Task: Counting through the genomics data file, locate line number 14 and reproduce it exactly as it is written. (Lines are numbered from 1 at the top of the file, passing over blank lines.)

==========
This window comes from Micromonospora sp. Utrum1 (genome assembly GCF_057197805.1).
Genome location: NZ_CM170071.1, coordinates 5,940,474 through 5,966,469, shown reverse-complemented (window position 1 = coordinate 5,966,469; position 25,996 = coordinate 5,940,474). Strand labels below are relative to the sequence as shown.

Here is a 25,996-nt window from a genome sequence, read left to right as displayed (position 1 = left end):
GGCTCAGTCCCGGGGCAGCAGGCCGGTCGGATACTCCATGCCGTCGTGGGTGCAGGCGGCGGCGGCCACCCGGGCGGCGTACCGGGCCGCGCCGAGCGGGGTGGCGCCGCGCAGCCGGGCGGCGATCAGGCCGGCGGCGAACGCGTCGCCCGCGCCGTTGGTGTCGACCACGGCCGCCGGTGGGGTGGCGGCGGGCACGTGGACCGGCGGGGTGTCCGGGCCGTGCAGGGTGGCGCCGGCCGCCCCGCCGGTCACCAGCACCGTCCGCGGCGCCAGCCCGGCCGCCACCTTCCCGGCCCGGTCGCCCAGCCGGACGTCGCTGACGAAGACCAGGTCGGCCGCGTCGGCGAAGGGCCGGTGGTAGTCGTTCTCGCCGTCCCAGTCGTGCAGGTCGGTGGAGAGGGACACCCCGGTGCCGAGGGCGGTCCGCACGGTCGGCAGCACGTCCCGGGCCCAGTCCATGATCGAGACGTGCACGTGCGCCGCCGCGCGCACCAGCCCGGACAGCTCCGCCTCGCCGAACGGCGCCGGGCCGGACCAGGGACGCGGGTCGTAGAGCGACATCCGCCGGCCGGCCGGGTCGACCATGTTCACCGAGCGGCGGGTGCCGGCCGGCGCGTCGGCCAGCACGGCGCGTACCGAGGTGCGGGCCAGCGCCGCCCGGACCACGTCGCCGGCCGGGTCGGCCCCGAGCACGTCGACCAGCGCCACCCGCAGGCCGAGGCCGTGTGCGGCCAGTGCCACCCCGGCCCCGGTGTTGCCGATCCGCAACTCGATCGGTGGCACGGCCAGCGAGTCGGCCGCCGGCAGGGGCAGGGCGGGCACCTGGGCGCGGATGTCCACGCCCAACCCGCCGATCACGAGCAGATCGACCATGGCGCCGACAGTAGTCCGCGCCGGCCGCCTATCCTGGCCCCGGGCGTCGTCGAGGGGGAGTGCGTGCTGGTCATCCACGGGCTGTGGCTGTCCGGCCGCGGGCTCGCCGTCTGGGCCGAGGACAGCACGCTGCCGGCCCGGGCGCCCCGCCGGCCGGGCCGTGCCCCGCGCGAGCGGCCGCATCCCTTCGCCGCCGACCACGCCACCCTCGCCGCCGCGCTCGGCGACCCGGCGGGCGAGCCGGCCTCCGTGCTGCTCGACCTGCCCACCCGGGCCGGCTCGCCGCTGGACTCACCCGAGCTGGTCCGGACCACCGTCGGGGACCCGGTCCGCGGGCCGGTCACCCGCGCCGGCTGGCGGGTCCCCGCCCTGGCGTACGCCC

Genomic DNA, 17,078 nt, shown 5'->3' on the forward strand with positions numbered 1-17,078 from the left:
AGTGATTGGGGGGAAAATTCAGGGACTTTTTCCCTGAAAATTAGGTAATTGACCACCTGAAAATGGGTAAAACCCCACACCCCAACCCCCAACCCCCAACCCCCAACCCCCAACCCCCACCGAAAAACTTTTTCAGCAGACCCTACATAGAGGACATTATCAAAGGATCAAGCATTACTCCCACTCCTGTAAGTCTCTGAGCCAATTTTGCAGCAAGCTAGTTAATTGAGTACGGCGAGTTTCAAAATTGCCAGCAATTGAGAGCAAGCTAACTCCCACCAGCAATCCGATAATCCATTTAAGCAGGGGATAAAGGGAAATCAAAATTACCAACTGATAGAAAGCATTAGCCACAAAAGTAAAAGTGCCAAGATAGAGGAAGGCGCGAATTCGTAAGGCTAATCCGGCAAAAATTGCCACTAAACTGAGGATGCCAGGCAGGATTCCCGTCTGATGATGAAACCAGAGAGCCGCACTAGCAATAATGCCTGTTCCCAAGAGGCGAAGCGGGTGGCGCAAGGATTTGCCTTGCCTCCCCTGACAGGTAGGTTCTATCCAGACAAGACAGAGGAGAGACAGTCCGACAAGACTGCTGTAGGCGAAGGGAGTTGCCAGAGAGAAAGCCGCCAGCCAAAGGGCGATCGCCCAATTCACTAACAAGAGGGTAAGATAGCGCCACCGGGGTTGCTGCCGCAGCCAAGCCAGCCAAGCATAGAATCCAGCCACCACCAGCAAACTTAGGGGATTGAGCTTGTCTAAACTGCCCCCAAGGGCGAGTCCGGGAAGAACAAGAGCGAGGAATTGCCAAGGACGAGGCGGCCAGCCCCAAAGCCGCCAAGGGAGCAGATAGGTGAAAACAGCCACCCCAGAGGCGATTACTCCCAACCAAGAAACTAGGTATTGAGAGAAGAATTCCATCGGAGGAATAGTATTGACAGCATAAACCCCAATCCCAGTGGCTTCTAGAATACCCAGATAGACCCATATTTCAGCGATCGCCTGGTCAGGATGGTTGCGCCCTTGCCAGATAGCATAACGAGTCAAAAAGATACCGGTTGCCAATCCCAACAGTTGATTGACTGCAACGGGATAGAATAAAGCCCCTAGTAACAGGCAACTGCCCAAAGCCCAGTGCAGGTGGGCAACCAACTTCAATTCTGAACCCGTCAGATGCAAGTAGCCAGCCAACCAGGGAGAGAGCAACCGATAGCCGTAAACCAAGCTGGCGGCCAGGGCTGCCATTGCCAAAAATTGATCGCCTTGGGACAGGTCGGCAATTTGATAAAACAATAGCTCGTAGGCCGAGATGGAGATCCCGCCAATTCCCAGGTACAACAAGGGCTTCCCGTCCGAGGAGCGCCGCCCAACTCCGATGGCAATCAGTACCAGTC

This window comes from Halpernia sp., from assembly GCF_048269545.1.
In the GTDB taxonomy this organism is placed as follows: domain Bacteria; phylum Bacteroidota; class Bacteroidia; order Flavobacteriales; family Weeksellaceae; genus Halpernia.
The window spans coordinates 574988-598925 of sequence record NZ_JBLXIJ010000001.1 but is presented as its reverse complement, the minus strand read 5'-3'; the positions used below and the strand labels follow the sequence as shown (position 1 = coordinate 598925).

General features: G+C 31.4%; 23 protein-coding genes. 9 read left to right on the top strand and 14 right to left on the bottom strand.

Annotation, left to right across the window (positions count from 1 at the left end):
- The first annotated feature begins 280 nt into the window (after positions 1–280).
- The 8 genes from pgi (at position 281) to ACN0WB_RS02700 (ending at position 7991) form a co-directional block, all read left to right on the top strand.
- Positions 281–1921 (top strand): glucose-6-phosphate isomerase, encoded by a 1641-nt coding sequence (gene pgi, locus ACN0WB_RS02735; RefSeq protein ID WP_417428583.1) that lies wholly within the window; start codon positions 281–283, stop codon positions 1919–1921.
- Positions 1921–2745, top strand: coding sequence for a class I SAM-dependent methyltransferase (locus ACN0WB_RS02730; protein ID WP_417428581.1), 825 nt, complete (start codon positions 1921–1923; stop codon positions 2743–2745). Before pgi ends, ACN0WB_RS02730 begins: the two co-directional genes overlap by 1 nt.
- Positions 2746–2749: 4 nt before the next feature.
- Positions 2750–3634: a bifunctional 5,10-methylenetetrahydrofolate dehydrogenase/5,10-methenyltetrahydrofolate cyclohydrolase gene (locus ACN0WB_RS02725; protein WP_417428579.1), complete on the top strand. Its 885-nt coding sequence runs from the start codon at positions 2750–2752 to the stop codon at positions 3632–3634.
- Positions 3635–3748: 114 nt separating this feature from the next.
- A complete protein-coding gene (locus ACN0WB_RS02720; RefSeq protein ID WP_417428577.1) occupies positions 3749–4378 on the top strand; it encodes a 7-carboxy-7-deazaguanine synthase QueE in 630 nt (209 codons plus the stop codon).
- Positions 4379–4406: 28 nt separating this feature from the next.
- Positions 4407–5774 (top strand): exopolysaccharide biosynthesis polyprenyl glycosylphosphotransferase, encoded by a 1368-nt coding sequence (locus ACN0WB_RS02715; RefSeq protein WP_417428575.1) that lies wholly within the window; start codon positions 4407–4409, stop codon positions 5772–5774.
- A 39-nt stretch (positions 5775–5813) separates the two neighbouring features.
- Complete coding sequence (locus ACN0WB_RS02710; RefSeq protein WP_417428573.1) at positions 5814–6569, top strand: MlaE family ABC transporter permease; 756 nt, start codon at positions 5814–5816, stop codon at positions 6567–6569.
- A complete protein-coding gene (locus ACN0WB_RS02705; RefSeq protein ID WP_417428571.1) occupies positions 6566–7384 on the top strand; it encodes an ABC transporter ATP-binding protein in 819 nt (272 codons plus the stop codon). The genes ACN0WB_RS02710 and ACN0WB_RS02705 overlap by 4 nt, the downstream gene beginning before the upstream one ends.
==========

- Positions 281–1921 (top strand): glucose-6-phosphate isomerase, encoded by a 1641-nt coding sequence (gene pgi, locus ACN0WB_RS02735; RefSeq protein ID WP_417428583.1) that lies wholly within the window; start codon positions 281–283, stop codon positions 1919–1921.